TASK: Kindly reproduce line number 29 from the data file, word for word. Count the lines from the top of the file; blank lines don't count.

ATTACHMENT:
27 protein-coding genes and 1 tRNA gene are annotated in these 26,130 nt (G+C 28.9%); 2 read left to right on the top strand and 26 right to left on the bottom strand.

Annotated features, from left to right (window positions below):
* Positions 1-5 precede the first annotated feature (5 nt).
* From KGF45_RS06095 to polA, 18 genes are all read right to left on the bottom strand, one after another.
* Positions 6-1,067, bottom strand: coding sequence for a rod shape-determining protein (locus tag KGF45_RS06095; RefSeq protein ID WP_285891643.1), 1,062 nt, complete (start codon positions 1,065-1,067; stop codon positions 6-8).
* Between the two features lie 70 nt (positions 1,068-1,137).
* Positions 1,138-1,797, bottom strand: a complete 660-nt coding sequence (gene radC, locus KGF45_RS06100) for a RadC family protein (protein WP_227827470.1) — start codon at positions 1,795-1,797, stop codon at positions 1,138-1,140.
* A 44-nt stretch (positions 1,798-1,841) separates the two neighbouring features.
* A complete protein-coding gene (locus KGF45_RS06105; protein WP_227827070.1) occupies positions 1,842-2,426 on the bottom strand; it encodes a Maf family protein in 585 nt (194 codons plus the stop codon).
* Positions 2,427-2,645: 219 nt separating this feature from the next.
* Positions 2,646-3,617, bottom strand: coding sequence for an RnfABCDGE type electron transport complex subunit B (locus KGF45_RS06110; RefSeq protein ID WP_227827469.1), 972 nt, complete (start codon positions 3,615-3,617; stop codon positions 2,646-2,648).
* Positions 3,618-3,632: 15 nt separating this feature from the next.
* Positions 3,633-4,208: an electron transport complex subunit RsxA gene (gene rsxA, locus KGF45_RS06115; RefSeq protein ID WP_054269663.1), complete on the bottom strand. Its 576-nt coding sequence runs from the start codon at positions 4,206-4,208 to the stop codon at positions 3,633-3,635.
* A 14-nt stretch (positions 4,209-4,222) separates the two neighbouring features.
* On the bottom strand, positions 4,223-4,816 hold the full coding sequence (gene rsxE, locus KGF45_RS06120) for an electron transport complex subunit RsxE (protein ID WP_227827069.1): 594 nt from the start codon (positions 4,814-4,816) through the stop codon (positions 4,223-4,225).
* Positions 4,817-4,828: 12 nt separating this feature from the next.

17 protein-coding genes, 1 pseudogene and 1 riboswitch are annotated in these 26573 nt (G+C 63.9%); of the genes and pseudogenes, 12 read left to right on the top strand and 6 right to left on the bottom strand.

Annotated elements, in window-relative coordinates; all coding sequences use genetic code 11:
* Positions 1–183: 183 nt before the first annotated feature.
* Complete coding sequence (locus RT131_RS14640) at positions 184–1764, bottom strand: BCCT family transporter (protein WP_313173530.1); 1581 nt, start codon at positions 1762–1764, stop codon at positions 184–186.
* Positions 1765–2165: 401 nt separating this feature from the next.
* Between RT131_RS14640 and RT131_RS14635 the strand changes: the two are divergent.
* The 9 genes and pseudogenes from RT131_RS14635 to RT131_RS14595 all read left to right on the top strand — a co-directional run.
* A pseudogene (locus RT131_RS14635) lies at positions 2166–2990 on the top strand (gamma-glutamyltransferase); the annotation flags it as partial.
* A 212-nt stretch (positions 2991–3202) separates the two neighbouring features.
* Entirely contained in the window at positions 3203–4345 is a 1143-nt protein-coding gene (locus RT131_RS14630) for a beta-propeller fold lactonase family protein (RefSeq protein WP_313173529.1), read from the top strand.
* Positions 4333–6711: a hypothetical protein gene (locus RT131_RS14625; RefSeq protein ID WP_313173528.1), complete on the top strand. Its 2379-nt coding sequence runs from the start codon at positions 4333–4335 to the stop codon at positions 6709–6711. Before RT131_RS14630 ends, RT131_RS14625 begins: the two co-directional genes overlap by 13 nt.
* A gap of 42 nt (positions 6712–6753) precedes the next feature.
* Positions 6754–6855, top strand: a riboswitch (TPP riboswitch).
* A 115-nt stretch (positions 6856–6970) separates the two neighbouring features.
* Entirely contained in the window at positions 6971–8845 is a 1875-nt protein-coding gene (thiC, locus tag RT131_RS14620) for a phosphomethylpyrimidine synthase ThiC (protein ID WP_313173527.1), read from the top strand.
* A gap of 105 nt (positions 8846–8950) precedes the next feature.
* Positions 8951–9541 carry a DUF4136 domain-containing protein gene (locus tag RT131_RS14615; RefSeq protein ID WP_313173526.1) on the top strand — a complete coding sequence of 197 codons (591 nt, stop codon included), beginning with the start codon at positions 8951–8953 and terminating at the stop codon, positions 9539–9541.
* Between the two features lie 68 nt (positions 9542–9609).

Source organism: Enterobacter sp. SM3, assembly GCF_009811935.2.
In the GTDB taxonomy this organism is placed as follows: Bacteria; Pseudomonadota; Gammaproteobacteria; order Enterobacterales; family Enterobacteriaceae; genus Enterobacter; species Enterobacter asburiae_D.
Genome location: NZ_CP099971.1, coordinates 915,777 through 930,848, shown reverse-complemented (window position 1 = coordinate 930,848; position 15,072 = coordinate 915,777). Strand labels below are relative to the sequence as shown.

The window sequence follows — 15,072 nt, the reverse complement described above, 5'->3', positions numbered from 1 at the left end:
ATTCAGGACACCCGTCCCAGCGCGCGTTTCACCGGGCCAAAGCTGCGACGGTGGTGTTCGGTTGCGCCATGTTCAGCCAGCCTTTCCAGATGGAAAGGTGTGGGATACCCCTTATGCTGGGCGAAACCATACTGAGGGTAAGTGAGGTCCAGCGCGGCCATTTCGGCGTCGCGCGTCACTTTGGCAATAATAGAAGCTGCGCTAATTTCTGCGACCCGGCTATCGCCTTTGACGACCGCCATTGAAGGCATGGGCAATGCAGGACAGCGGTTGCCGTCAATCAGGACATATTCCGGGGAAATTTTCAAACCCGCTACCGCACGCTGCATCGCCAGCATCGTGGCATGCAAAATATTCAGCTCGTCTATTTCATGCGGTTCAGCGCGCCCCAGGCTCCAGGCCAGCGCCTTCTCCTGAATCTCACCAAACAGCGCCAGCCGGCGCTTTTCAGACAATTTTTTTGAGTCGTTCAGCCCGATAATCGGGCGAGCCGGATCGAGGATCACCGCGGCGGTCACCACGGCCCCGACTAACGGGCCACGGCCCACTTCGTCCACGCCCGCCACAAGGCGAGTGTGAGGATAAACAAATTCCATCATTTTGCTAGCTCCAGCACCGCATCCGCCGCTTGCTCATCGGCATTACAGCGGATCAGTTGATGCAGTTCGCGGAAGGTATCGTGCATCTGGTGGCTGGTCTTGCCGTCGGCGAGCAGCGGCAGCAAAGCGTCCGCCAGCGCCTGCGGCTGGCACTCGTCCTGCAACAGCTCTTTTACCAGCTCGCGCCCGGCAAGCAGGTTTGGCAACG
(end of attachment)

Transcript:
* Positions 6754–6855, top strand: a riboswitch (TPP riboswitch).